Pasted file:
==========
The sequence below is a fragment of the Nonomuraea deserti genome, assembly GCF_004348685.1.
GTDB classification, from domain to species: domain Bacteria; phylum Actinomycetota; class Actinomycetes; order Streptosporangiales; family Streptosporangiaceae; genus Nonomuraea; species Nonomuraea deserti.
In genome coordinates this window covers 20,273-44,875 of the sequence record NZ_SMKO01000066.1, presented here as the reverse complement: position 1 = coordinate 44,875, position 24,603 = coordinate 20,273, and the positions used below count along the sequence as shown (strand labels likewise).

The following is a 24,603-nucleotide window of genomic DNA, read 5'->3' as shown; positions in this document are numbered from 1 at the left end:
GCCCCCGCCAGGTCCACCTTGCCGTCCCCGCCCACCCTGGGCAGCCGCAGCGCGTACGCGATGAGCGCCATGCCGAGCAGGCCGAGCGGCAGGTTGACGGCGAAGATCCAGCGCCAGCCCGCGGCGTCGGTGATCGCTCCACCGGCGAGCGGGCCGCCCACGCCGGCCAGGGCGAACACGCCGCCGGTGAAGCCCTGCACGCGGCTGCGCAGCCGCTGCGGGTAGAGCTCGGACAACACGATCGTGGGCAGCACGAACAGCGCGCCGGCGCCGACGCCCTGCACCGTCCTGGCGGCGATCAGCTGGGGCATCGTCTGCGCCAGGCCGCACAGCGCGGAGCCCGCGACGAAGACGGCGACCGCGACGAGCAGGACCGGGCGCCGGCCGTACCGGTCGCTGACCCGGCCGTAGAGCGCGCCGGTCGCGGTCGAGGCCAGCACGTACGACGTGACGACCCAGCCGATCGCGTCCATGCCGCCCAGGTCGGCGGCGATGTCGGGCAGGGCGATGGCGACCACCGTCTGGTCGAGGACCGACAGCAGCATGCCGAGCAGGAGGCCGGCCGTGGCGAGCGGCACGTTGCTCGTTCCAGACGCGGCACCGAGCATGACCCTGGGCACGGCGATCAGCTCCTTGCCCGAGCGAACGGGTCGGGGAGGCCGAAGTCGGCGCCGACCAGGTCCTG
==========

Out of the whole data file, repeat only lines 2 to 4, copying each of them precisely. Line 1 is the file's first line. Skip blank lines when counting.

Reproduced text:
GTDB classification, from domain to species: domain Bacteria; phylum Actinomycetota; class Actinomycetes; order Streptosporangiales; family Streptosporangiaceae; genus Nonomuraea; species Nonomuraea deserti.
In genome coordinates this window covers 20,273-44,875 of the sequence record NZ_SMKO01000066.1, presented here as the reverse complement: position 1 = coordinate 44,875, position 24,603 = coordinate 20,273, and the positions used below count along the sequence as shown (strand labels likewise).

The following is a 24,603-nucleotide window of genomic DNA, read 5'->3' as shown; positions in this document are numbered from 1 at the left end: